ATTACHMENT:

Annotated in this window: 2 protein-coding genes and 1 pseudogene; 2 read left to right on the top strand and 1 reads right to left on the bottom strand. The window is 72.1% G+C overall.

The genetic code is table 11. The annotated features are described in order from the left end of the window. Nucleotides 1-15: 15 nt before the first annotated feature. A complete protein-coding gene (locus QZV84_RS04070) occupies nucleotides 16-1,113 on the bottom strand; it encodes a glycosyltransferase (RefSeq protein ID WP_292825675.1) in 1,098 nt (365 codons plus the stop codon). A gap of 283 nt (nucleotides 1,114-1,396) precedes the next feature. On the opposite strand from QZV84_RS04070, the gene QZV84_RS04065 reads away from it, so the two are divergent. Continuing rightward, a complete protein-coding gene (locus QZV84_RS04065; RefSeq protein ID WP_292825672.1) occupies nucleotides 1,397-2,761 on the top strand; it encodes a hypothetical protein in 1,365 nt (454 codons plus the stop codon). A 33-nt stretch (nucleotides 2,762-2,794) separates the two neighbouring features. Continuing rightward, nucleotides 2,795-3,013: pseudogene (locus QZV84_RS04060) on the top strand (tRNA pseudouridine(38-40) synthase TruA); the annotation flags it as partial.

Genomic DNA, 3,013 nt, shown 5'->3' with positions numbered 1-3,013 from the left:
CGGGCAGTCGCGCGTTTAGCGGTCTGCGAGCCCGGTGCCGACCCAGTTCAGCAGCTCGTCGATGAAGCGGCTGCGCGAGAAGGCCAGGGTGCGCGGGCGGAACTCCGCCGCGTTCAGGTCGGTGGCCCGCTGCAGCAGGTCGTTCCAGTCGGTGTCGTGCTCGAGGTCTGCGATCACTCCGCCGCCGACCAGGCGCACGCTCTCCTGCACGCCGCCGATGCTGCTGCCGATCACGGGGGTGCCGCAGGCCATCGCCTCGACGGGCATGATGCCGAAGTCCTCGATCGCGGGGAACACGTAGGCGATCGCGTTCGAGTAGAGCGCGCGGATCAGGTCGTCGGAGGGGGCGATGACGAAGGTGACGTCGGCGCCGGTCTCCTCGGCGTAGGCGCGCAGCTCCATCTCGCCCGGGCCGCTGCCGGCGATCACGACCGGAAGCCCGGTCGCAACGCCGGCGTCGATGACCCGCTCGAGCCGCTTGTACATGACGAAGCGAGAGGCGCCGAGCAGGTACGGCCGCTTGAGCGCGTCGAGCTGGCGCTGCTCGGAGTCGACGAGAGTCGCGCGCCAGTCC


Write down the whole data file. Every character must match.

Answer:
Annotated in this window: 2 protein-coding genes and 1 pseudogene; 2 read left to right on the top strand and 1 reads right to left on the bottom strand. The window is 72.1% G+C overall.

The genetic code is table 11. The annotated features are described in order from the left end of the window. Nucleotides 1-15: 15 nt before the first annotated feature. A complete protein-coding gene (locus QZV84_RS04070) occupies nucleotides 16-1,113 on the bottom strand; it encodes a glycosyltransferase (RefSeq protein ID WP_292825675.1) in 1,098 nt (365 codons plus the stop codon). A gap of 283 nt (nucleotides 1,114-1,396) precedes the next feature. On the opposite strand from QZV84_RS04070, the gene QZV84_RS04065 reads away from it, so the two are divergent. Continuing rightward, a complete protein-coding gene (locus QZV84_RS04065; RefSeq protein ID WP_292825672.1) occupies nucleotides 1,397-2,761 on the top strand; it encodes a hypothetical protein in 1,365 nt (454 codons plus the stop codon). A 33-nt stretch (nucleotides 2,762-2,794) separates the two neighbouring features. Continuing rightward, nucleotides 2,795-3,013: pseudogene (locus QZV84_RS04060) on the top strand (tRNA pseudouridine(38-40) synthase TruA); the annotation flags it as partial.

Genomic DNA, 3,013 nt, shown 5'->3' with positions numbered 1-3,013 from the left:
CGGGCAGTCGCGCGTTTAGCGGTCTGCGAGCCCGGTGCCGACCCAGTTCAGCAGCTCGTCGATGAAGCGGCTGCGCGAGAAGGCCAGGGTGCGCGGGCGGAACTCCGCCGCGTTCAGGTCGGTGGCCCGCTGCAGCAGGTCGTTCCAGTCGGTGTCGTGCTCGAGGTCTGCGATCACTCCGCCGCCGACCAGGCGCACGCTCTCCTGCACGCCGCCGATGCTGCTGCCGATCACGGGGGTGCCGCAGGCCATCGCCTCGACGGGCATGATGCCGAAGTCCTCGATCGCGGGGAACACGTAGGCGATCGCGTTCGAGTAGAGCGCGCGGATCAGGTCGTCGGAGGGGGCGATGACGAAGGTGACGTCGGCGCCGGTCTCCTCGGCGTAGGCGCGCAGCTCCATCTCGCCCGGGCCGCTGCCGGCGATCACGACCGGAAGCCCGGTCGCAACGCCGGCGTCGATGACCCGCTCGAGCCGCTTGTACATGACGAAGCGAGAGGCGCCGAGCAGGTACGGCCGCTTGAGCGCGTCGAGCTGGCGCTGCTCGGAGTCGACGAGAGTCGCGCGCCAGTCC